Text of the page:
Yesterday’s News Today

Despite the cohorts happy to renege unthinkingly on the trite “it’s just a game” defence (effectively damning us all to an eternity’s worth of games starring dudebro American saviours sipping bravado milkshakes as they claw the civilised world back from the precipice the Middle-Easterners/Asians/Russians so desperately want to nudge us off), we’re questioning the industry’s dirty inner workings more than ever. This is absolutely a positive thing. In the same breath that Warren Spector is hailing the current era as the “golden age” he’s voicing concern over the ultraviolence displayed at E3. When the executive producer of the new Tomb Raider comes out and claims players will want to “protect” Lara after her near-rape, people are quick to speak up. The Hitman Absolution sexy-nuns/sexy-death fiasco prompted intelligent rebuke and so too has the benighted response to a Kickstarter campaign for the ‘Tropes Vs. Women in Video Games’ web series, a series that sets firmly the industry’s flagrant sexism in its sights (and has wonderfully raised $158,000, $152,000 more than it needed to go ahead, up yours fuckheads.)

This is absolutely a positive thing. If we probe, question, lambast and commend loudly enough we can emerge from the cesspit that allows tossers like Crystal Dynamics to assume that its audience is so consumed by virility and ignorance that the sight of a helpless knot of pixels with breasts makes for a perfect marketing strategy, that allows for tossers like IO who are so quick to assume that its audience is so incomprehensibly stupid that the mere site of some sexy nuns being thumped on the nose in slow motion will be titillating enough to net a couple more pre-orders. We need to be commend the people that are willing to take a step back and constructively criticise the industry – because there’s not many people willing to – and berate every indolent, ignorant that’s ‘tired’ or ‘doesn’t see what the big deal is’ or thinks ‘it’s just a game’.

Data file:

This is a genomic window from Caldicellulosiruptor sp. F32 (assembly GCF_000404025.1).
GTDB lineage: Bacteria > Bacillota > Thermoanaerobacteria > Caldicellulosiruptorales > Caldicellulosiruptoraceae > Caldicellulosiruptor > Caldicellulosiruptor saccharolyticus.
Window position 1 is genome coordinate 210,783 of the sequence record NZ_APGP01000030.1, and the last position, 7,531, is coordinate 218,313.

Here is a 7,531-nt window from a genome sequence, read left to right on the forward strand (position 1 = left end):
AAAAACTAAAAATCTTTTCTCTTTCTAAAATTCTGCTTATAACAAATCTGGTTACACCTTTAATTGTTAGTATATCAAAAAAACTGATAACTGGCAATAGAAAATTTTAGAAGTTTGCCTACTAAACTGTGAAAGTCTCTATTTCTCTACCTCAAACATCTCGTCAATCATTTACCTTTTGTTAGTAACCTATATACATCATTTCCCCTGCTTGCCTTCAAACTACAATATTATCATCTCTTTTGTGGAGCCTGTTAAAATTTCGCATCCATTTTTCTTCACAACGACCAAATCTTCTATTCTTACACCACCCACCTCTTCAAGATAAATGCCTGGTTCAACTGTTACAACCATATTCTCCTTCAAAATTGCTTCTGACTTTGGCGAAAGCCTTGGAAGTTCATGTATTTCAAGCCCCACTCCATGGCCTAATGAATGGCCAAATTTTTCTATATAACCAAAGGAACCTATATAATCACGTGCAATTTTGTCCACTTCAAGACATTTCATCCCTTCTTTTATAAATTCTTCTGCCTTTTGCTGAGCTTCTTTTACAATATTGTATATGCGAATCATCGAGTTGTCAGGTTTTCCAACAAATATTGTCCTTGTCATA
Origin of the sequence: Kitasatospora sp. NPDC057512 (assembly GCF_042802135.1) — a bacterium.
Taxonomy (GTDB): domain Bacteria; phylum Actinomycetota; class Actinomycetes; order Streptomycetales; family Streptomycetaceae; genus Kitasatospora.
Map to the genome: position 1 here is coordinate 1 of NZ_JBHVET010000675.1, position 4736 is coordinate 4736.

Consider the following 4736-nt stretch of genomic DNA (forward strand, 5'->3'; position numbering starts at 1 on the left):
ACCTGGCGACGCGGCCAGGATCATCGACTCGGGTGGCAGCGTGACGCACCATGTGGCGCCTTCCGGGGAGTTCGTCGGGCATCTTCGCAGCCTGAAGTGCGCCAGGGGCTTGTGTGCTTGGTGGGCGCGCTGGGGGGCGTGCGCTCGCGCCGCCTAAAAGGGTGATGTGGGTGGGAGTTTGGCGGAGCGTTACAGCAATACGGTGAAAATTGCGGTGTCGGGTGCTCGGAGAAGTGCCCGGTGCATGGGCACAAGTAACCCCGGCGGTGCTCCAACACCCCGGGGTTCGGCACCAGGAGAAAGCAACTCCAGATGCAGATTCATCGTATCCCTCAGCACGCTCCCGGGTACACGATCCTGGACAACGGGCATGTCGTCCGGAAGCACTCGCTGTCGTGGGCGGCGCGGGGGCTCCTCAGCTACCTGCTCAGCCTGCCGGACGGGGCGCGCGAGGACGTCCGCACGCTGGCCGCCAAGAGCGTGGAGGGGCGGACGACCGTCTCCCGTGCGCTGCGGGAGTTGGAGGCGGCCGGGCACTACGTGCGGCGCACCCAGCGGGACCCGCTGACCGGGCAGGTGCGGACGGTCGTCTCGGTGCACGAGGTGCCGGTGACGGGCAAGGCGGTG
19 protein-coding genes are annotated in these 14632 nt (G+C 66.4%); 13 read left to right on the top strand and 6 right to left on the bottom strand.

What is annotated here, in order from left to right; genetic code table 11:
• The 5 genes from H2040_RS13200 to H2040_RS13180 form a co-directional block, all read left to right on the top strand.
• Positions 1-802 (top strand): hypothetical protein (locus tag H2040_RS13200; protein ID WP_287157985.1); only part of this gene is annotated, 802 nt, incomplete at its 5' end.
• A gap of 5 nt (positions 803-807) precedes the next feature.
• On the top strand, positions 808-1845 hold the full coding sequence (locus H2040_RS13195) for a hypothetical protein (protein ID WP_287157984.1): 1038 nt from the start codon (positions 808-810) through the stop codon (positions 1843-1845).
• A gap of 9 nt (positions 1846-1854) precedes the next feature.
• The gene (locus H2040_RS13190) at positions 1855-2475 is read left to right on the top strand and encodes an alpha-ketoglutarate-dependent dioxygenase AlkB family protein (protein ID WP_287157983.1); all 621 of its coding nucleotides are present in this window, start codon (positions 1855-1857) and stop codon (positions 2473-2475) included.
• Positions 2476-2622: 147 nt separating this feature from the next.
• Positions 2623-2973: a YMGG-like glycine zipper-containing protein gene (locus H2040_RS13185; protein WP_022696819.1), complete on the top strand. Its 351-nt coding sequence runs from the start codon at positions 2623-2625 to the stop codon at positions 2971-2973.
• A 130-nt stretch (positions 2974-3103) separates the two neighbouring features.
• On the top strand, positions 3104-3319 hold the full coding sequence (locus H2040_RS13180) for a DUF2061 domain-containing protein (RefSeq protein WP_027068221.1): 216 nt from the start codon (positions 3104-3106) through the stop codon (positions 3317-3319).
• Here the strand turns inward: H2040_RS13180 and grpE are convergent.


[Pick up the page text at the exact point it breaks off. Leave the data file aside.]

And with that…


Warren Spector Not So Keen on “Ultraviolence”

The man responsible for System Shock, Deus Ex, Thief and most recently Epic Mickey has voiced his concerns over the rambunctious and prevalent violence on show at this year’s E3. Nary a trailer whisked by without some hapless chap being acquainted with the business end of a hunting knife or being bestowed with a shotgun kiss at point-blank range. Where’s the love, videogame makers? Spector believes we need to stop championing those .50 cal white-of-the-eye hammer-blows if we’re going to move on from the shallow violence so rife in contemporary games,

“The ultraviolence has to stop. We have to stop loving it. I just don’t believe in the effects argument at all, but I do believe that we are fetishising violence, and now in some cases actually combining it with an adolescent approach to sexuality. I just think it’s in bad taste. Ultimately I think it will cause us trouble.

“We’ve gone too far. The slow-motion blood spurts, the impalement by deadly assassins, the knives, shoulders, elbows to the throat.”

Spector’s most interesting comments however, regard violence in Deus Ex and why that’s different,

“You know, Deus Ex had its moments of violence, but they were designed – whether they succeeded or not I can’t say – but they were designed to make you uncomfortable, and I don’t see that happening now. I think we’re just appealing to an adolescent mindset and calling it mature.”

First off, it’s certifiably insane that violence in videogames is so meaningless and hollow. There’s a manifest difference between hacking the legs off Mutant Mr. Tickle in Dead Space or lopping the dome off a zombie cheerleader in Lollipop Chainsaw mid-cartwheel and executing a chap with a super-close-up Desert Eagle shot in Max Payne 3. The idea of smashing another gent’s head in with the butt end of a handgun made of metal, placing the gun to his forehead and spitting forth hot, fiery endgame should really, really, carry some dramatic and emotional weight. But it’s so quick, so frequent and so audiovisually satisfying (swooping cameras, heightened gunshot noises as an exclamation mark bringing up the rear of that “I’m a fucking God!” feeling) that it becomes some kind of twisted ballet that’s more consummate in its beauty than its appalling nature.